On 14 April 2012, marking the anniversary of the Hillsborough disaster, I wrote this:
…the awful truth is that no matter how many of those fans were drunk and how many were there without tickets, if there had been stewards in front of the entrances to the Leppings Lane pens, directing fans away from the already crowded central pen, then no one would have died. No one. It’s horrifically, tragically, simple.
Earlier this week, at the inquests in Warrington, David Duckenfield who was the police commander in charge on the day of the match, acknowledged, at last, at long last, that ‘his failure to close a tunnel that led to the overcrowded Leppings Lane terrace pens directly caused the deaths of 96 people.’
The truth about the tragedy was always known. It was always that simple. But the lies that were spun and spread were so effective that it’s taken us 26 years to have that truth stated so starkly, in public. So to the tragedy of 96 lives lost, and so many more injured and traumatised, so many families devastated by grief, was added the bitterness of the contempt that the dead and their families received, the scandalous lies, the fabrication of blame.
It is unforgiveable.
And yet I find myself pitying Duckenfield. Forgiveness isn’t for me to offer, and whether, if I were a family member I could ever have the courage and the grace to forgive I don’t know. I do not, cannot, sympathise, let alone empathise with him. I can imagine myself, briefly and inadequately, on those terraces, or in the homes where people waited and hoped and then despaired. I cannot, however, imagine covering up catastrophic failure and living, for 26 years, with the knowledge of what my failure had done not just to 96 people but to all the others who loved them. That is beyond my comprehension.
It’s not that I find it so impossible to imagine finding myself out of my depth, being expected to make huge decisions and realising that I haven’t got the knowledge to do so, freezing like a rabbit caught in the headlights of a car, lying on the spur of the moment to try and cover up a catastrophically wrong decision. There but for the grace of God, as they say.
But faced with that aftermath, not just the bodies, the grieving families but the tabloids full of lies, to remain silent? As Taylor and Stuart Smith inquired and scrutinised, through the private prosecutions and the Independent Panel, he remained silent, acknowledging only what he had no choice but to acknowledge, that he had lied about the opening of the gate. I can’t understand, I can’t sympathise let alone empathise, and it is not for me to forgive.
But I felt pity for him this week, for the first time in 26 years. That he suffered from depression and PTSD in the aftermath of the disaster is hardly surprising. That he, as a middle-aged Yorkshire bloke, was ashamed of that diagnosis, saw it as weakness, and attempted to hide it, is not unexpected. Locked in his own shame and misery, he could not see, he says he did not see until so recently, what his failure to acknowledge what he did to the 96 was doing to the survivors and the families of the 96.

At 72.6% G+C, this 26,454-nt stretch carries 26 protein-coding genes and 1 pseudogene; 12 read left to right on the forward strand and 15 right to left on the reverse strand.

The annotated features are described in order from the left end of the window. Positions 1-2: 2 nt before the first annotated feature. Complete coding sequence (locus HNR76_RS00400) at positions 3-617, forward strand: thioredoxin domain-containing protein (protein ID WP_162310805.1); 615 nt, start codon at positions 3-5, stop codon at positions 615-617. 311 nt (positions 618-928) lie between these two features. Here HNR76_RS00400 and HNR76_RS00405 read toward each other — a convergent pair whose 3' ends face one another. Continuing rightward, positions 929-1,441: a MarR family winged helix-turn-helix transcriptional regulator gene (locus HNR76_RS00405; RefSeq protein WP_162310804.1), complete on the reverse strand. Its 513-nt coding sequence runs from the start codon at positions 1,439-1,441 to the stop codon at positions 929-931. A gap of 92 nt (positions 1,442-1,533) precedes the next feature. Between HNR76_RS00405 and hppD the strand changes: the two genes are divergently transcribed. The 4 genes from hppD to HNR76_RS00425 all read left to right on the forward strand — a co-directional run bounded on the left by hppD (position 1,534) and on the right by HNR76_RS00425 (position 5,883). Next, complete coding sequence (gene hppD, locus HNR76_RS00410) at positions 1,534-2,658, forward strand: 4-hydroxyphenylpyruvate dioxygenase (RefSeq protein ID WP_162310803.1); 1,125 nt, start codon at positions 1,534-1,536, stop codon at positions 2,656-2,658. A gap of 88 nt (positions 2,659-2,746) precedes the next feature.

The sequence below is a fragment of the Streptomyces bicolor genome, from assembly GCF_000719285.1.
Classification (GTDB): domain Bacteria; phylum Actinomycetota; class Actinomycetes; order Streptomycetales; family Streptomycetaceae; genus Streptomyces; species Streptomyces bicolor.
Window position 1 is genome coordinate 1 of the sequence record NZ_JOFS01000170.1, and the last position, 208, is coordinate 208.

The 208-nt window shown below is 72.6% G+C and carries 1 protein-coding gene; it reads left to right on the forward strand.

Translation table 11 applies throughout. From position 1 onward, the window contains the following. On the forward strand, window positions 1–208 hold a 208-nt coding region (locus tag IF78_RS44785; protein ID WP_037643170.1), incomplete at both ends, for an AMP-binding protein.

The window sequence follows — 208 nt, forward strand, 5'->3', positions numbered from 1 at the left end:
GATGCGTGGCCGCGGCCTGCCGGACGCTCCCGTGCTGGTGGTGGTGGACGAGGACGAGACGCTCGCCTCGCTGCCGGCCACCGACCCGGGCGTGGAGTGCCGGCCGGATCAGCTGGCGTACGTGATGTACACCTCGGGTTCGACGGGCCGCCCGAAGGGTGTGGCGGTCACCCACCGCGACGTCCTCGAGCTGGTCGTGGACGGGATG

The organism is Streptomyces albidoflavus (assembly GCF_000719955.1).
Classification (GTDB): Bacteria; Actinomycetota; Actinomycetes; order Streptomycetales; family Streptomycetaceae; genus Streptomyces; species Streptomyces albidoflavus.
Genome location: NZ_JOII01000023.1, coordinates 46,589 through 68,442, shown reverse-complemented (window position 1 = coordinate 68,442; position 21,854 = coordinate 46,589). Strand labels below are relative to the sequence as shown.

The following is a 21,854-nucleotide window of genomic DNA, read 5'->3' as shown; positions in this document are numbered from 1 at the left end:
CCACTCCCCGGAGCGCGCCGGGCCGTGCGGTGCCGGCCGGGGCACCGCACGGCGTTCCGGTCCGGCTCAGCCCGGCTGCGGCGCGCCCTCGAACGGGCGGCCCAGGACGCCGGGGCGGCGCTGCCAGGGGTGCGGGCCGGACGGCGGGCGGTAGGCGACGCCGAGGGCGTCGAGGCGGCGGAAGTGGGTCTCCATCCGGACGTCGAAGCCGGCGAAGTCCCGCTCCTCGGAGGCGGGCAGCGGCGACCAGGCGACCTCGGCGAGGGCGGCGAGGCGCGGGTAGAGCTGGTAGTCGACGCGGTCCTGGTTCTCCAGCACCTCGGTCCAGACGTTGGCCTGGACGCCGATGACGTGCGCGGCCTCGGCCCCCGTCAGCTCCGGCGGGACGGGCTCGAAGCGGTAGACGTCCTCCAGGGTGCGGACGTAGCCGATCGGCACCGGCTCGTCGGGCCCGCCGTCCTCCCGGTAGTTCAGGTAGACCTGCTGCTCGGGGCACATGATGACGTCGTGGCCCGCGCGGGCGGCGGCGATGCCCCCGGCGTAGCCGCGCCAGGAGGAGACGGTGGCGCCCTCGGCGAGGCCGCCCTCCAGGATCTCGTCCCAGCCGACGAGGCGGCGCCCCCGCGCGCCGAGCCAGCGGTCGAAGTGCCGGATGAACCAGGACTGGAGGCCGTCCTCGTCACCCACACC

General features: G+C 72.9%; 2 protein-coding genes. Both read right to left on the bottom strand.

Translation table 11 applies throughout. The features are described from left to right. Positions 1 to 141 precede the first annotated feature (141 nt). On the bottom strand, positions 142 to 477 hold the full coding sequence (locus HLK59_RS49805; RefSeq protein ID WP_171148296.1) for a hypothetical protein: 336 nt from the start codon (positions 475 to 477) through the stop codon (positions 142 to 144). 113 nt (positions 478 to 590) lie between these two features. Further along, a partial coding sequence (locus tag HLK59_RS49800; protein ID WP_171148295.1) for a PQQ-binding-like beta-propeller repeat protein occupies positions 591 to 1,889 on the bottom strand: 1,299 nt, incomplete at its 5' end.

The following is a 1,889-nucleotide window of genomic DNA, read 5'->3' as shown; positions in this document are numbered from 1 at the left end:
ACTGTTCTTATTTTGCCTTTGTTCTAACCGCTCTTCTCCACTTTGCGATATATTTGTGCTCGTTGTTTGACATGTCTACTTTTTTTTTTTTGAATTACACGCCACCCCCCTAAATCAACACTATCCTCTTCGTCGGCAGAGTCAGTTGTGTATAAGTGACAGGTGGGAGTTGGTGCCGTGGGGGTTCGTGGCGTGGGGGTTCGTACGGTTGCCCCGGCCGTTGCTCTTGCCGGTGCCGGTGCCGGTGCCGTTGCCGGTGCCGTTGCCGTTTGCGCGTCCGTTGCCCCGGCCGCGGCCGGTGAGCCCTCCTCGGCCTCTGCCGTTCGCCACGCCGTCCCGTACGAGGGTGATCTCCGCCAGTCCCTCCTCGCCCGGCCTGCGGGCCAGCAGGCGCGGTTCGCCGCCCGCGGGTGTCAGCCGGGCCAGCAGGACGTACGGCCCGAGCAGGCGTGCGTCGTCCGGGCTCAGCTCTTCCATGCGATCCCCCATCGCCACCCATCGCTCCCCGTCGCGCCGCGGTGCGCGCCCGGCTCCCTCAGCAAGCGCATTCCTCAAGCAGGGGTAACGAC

I’m not letting him off the hook – not at all. From his blunder and the knee-jerk attempt to blame someone, anyone, for the unfolding disaster rather than to take responsibility for it, flowed everything else that happened that day. And from his failure to speak out in the days, weeks, years that followed, flowed the persistent stream of misinformation, the inevitable rejoinders to every article or statement supporting the families. The S*n would not (or so they say) have published that most scurrilous and vicious of reports had they not heard the allegations from the apparently impeccable source of a Tory MP and a police commander. And inevitably what he says now causes yet more pain. For the families to hear of his PTSD after their years of agony, to hear him say that failing to foresee the consequences of opening exit gates at the ground was “arguably one of the biggest regrets” of his life – arguably? ‘one of’?? – must have been extraordinarily difficult, and little wonder that some had to leave the courtroom.
But he’s said it now, and it stands there, that crucial admission, after all these years of denials and lies. Too late, of course, but it cannot be unsaid. And I cannot help but pity a man who has carried so much guilt, the responsibility for 96 deaths and for prolonging and intensifying the misery of the families, who has had that weight to carry all these years. I cannot help but pity a man who has known all along what was right, and been unable to do it. I do not say that I hope he finds peace now. Peace is what is owed to the families and the survivors – it’s not for him. I do, however, hope that he finds some way to channel the guilt and shame that has festered in him for 26 years into doing something good now, something right.
RIP the 96. Massive respect to the families. You’ll never walk alone.